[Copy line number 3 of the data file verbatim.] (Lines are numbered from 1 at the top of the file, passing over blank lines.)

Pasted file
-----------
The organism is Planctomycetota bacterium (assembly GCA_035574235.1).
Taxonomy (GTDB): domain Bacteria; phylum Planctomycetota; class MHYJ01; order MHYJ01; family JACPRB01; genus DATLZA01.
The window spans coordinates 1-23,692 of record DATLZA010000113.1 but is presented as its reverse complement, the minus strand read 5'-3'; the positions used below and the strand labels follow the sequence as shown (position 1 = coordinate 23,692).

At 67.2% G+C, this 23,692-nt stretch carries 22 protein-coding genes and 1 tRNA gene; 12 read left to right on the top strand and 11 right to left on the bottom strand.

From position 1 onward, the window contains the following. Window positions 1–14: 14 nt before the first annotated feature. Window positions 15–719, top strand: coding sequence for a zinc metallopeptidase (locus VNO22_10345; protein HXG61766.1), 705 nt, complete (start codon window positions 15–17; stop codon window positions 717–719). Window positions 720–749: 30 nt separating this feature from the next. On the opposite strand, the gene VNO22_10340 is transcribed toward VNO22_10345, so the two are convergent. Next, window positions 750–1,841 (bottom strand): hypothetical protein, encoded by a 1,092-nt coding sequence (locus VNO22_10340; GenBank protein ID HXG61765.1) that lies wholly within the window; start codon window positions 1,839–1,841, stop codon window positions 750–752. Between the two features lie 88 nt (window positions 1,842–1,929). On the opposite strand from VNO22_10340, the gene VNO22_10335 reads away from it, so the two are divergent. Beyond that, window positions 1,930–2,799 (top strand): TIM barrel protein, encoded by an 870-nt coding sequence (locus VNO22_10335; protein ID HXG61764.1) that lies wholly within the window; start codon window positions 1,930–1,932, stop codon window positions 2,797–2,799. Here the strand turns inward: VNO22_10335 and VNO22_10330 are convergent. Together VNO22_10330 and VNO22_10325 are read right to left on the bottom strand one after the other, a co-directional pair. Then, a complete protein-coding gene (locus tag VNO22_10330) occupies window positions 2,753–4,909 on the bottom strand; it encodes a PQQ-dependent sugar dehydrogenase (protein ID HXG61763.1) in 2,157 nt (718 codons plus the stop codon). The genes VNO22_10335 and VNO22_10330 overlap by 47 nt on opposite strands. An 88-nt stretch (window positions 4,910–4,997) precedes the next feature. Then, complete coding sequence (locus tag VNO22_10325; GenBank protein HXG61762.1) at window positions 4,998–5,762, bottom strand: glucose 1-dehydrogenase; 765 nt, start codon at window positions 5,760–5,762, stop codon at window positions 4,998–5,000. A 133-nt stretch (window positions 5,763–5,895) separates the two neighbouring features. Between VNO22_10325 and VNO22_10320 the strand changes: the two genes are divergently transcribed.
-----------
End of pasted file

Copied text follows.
The window spans coordinates 1-23,692 of record DATLZA010000113.1 but is presented as its reverse complement, the minus strand read 5'-3'; the positions used below and the strand labels follow the sequence as shown (position 1 = coordinate 23,692).